In a potential violation of federal law and Senate ethics rules, Republican Sen. Susan Collins used official resources to staff and produce a campaign advertisement promoted across Facebook in Sept. 2019.
As he enters the final days of the Louisiana Gov. runoff, Republican nominee Eddie Rispone is attempting to flush his campaign with outside money from special interests — attending five separate high-dollar fundraisers in the next week -- despite claiming throughout the primary that he would be fully self-financing his gubernatorial effort.
Rispone claimed repeatedly throughout the La. Gov. primary that his campaign would not be indebted to special interests because he was paying the tab on his own race. “I’m not beholden to any special interest group,” Rispone pointedly told The Advocate in September 2019.
Republican Louisiana Gubernatorial nominee Eddie Rispone is slated to attend a fundraiser hosted by former Monroe City School Board member Vickie Krutzer on Nov. 7, who was previously caught in multiple racist scandals during her tenure on the school board.
In 2012, The News-Star reported that Krutzer sent an email to fellow board members in Monroe City in which she took issue with the school district’s transportation department because it was “almost all minority” and subsequently caused her “nothing but headaches.”
Bevin Attended Out-of-State Fundraiser With Murray Energy As It’s Potential Bankruptcy Imperils Kentucky Workers
On October 1, 2019 Kentucky Gov. Matt Bevin chartered a state-owned plane for an out-of-state fundraiser in West Virginia hosted by Murray Energy -- owned by GOP mega donor Robert Murray -- while many of it’s Kentucky workers faced potential layoffs amid its ongoing financial crisis.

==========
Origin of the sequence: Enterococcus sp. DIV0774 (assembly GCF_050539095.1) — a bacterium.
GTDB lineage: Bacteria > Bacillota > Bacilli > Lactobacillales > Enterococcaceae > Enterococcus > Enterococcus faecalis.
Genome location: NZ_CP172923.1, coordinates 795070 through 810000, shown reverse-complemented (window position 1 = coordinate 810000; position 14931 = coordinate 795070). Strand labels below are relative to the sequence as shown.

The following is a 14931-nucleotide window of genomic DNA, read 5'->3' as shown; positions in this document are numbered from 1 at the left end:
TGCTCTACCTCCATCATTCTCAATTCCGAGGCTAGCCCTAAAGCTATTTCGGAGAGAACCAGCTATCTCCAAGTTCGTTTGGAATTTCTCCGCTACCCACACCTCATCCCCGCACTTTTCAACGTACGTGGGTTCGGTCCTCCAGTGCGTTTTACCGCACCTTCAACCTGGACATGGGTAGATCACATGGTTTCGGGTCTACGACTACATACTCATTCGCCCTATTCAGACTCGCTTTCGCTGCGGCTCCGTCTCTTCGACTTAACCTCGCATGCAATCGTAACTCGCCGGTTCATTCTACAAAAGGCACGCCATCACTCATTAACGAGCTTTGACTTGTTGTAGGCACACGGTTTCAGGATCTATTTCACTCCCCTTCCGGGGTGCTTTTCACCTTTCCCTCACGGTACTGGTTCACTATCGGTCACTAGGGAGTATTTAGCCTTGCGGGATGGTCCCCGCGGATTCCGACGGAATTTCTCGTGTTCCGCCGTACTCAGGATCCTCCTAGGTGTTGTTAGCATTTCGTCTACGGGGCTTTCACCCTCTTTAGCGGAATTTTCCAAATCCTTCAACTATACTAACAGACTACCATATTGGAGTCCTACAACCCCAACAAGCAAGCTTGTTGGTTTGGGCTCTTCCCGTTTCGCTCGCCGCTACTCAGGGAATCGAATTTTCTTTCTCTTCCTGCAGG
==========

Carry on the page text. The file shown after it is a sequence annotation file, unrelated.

A day after Bevin’s fundraiser with Murray Energy, the organization admitted to recently failing to pay their private lenders on time, a move that typically serves as a warning sign of an organization with the potential to be forced into bankruptcy. If Murray Energy files for bankruptcy, some 300 of its workers in Kentucky could be left without work.
Since 2001, Maine Republican Sen. Susan Collins has accepted over $150,000 in campaign contributions from corporate PACs of the largest six U.S. opioid distributors and manufacturers -- McKesson Corp., Walgreens, Cardinal Health, AmerisourceBergen, CVS and Walmart -- responsible for the widespread distribution of nearly 75% of prescription opioids in Maine between 2006 and 2012.
Since the beginning of Collins’ Senate career, drug induced deaths likely linked to the crisis have been on the rise in Maine. In 2017, over 400 Mainers lost their lives to a lethal drug overdose, tabbing the State of Maine as having the 8th most drug induced deaths per 100,000 people in the United States that year. Over a ten year period between 2006 and 2016 in Penobscot County, for example, over 56 pills were distributed per person, of which a majority were likely from the same distributors bankrolling Collins’ reelection campaigns.
Despite hailing herself a champion of Maine seniors, Sen. Susan Collins has repeatedly voted for Republican legislation that would have slashed funding for Medicare benefits and against multiple proposals to protect or expand Social Security funding.
According to a review by American Ledger, between 1997 and 2017 Collins voted at least eight separate times for GOP budgets that attempted to slash funding for Medicare.
Earlier this year, billionaire West Virginia Gov. Jim Justice’s family farm accepted $125,000 in federally funded agriculture bailouts around the same time he attempted to evade paying millions in delinquent taxes on his multiple properties and business enterprises.